2. Civil Rights in Education Heritage Trail® Map
Appomattox County
1. Winonah Camp/Mozella Price Home
2. Carver-Price School
3. Education in 1800's Rural Virginia

Buckingham County
4. One-Room Schoolhouse
5. Carter G. Woodson Birthplace

Cumberland County
6. Hamilton High School
7. Rosenwald School at Cartersville
8. Jackson Davis

Amelia County
9. Russell Grove Presbyterian Church and School
10. Mrs. Samantha Jane Neil

Chesterfield County
11. Virginia State University

12. Earliest Known Public High School for African Americans in Virginia
13. McKenney Library
14. The Peabody-Williams School

Dinwiddie County
15. Southside Virginia Training Center
16. Rocky Branch School
17. Early Education in Dinwiddie County

Nottoway County
18. Blackstone Female Institute
19. Mt. Nebo Church
20. Ingleside Training Institute

Lunenburg County
21. The People's Community Center
22. St. Matthew's Lutheran Church Christian Day School

Prince Edward County
23. Prince Edward County Public Schools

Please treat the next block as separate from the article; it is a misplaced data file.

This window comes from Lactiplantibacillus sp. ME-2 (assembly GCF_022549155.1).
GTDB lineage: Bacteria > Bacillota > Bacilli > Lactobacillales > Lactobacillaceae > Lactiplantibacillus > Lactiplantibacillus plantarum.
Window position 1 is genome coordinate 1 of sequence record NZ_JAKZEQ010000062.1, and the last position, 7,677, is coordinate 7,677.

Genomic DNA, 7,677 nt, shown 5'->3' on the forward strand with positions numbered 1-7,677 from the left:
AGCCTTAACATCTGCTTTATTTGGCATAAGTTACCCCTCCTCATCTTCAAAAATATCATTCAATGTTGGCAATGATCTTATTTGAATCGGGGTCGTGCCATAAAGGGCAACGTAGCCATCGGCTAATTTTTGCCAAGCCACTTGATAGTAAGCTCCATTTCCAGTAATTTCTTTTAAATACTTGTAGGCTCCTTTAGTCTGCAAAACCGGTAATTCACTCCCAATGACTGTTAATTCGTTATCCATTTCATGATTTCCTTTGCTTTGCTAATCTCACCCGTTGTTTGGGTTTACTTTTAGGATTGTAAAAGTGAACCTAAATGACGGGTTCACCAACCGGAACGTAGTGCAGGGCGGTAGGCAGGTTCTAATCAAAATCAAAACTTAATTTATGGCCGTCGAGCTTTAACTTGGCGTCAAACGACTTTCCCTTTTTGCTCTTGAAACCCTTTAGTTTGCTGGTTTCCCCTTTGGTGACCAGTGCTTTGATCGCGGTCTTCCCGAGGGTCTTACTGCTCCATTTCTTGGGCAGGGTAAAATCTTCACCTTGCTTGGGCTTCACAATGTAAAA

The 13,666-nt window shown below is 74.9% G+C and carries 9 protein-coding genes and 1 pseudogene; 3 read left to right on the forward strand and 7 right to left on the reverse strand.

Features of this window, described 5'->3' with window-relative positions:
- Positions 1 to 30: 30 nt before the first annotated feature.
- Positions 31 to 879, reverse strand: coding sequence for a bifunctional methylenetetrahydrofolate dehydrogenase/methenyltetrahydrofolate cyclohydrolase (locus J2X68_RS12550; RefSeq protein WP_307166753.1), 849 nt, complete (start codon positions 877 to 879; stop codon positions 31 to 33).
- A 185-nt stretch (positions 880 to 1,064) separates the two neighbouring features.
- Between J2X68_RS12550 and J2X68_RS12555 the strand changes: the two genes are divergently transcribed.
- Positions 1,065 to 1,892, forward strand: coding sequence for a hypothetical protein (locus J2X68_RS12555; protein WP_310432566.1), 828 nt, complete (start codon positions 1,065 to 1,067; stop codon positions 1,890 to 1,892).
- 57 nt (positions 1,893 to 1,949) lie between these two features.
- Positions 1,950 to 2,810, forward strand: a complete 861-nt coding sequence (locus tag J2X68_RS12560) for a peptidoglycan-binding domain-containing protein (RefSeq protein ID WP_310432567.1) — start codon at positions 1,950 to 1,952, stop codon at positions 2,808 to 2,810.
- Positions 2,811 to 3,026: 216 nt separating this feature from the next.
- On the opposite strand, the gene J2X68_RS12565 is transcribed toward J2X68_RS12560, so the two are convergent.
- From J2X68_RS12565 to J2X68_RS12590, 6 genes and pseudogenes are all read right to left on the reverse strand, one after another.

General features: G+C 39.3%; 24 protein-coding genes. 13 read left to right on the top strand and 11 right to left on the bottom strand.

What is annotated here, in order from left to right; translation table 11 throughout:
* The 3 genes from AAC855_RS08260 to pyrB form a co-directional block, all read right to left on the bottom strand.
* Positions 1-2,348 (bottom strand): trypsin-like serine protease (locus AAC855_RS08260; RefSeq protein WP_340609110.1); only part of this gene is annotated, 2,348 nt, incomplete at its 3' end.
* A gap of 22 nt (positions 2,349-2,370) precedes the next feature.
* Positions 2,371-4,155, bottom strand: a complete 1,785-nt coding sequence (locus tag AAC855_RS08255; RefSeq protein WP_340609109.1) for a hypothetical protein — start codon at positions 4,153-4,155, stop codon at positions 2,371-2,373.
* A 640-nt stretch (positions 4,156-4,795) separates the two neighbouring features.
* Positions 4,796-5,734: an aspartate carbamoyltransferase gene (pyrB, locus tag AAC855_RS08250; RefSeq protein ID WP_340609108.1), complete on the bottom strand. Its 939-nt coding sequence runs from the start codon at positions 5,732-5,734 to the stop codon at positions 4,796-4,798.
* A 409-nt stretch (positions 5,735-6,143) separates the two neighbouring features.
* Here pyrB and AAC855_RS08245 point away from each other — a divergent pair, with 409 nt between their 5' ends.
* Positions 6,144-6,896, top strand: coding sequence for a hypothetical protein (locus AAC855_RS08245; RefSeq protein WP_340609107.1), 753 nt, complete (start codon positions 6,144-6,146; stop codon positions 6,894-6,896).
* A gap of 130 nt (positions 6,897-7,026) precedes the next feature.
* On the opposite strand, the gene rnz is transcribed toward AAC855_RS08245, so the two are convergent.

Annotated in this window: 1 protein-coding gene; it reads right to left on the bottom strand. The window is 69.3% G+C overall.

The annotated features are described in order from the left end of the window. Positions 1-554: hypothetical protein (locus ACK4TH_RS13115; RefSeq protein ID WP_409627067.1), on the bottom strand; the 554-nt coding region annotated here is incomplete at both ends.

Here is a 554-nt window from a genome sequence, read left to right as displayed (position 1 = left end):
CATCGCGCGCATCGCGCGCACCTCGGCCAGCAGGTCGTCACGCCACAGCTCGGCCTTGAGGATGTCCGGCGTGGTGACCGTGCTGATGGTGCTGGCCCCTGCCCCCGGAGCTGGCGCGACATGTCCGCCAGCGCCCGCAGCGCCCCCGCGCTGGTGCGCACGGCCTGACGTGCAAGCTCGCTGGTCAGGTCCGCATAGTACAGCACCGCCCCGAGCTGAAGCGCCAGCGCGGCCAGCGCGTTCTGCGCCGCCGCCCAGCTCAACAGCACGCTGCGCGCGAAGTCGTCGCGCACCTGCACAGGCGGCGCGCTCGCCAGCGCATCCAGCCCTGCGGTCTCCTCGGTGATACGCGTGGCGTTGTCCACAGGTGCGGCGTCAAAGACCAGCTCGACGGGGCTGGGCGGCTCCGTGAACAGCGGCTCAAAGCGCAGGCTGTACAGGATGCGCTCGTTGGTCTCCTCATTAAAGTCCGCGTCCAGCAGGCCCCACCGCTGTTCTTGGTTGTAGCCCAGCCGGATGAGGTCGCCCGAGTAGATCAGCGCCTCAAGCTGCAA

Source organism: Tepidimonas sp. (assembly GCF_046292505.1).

24. R. R. Moton High School
25. Farmville Female Seminary Association
26. First Baptist Church
27. Beulah AME Church
28. Hampden-Sydney College

Charlotte County
29. Southside Virginia Community College - John H. Daniel Campus
30. Charlotte County Library
31. Salem School

Halifax County
32. Meadville Community Center
33. Mary M. Bethune High School
34. Washington-Coleman Elementary School
35. Mizpah Church

Mecklenburg County
36. Thyne Institute
37. Boydton Academic and Bible Institute

Brunswick County
38. Southside Virginia Community College - Christanna Campus
39. Saint Paul's College
40. Hospital and School of the Good Shepherd
41. Fort Christanna